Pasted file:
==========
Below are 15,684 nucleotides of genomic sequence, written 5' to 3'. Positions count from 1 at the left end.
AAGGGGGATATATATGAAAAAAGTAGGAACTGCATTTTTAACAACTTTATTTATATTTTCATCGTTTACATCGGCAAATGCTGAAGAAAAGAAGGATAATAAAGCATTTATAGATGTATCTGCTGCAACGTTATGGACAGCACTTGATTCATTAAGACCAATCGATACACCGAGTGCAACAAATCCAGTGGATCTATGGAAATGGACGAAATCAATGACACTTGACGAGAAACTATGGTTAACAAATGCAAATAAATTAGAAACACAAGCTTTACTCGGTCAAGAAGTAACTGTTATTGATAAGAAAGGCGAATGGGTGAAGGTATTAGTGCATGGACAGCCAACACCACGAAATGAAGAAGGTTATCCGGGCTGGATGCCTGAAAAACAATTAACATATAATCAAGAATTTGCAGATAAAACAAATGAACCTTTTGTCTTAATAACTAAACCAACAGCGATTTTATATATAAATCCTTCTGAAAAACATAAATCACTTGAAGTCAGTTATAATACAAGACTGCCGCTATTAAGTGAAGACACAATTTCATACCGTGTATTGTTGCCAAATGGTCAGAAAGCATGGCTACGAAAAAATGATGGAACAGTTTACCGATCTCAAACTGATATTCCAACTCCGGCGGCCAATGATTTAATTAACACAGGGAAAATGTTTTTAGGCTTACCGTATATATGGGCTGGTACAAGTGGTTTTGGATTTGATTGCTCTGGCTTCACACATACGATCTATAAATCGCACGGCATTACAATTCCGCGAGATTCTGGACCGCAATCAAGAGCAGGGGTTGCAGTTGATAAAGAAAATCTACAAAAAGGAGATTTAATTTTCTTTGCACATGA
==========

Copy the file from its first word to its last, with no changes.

Below are 15,684 nucleotides of genomic sequence, written 5' to 3'. Positions count from 1 at the left end.
AAGGGGGATATATATGAAAAAAGTAGGAACTGCATTTTTAACAACTTTATTTATATTTTCATCGTTTACATCGGCAAATGCTGAAGAAAAGAAGGATAATAAAGCATTTATAGATGTATCTGCTGCAACGTTATGGACAGCACTTGATTCATTAAGACCAATCGATACACCGAGTGCAACAAATCCAGTGGATCTATGGAAATGGACGAAATCAATGACACTTGACGAGAAACTATGGTTAACAAATGCAAATAAATTAGAAACACAAGCTTTACTCGGTCAAGAAGTAACTGTTATTGATAAGAAAGGCGAATGGGTGAAGGTATTAGTGCATGGACAGCCAACACCACGAAATGAAGAAGGTTATCCGGGCTGGATGCCTGAAAAACAATTAACATATAATCAAGAATTTGCAGATAAAACAAATGAACCTTTTGTCTTAATAACTAAACCAACAGCGATTTTATATATAAATCCTTCTGAAAAACATAAATCACTTGAAGTCAGTTATAATACAAGACTGCCGCTATTAAGTGAAGACACAATTTCATACCGTGTATTGTTGCCAAATGGTCAGAAAGCATGGCTACGAAAAAATGATGGAACAGTTTACCGATCTCAAACTGATATTCCAACTCCGGCGGCCAATGATTTAATTAACACAGGGAAAATGTTTTTAGGCTTACCGTATATATGGGCTGGTACAAGTGGTTTTGGATTTGATTGCTCTGGCTTCACACATACGATCTATAAATCGCACGGCATTACAATTCCGCGAGATTCTGGACCGCAATCAAGAGCAGGGGTTGCAGTTGATAAAGAAAATCTACAAAAAGGAGATTTAATTTTCTTTGCACATGA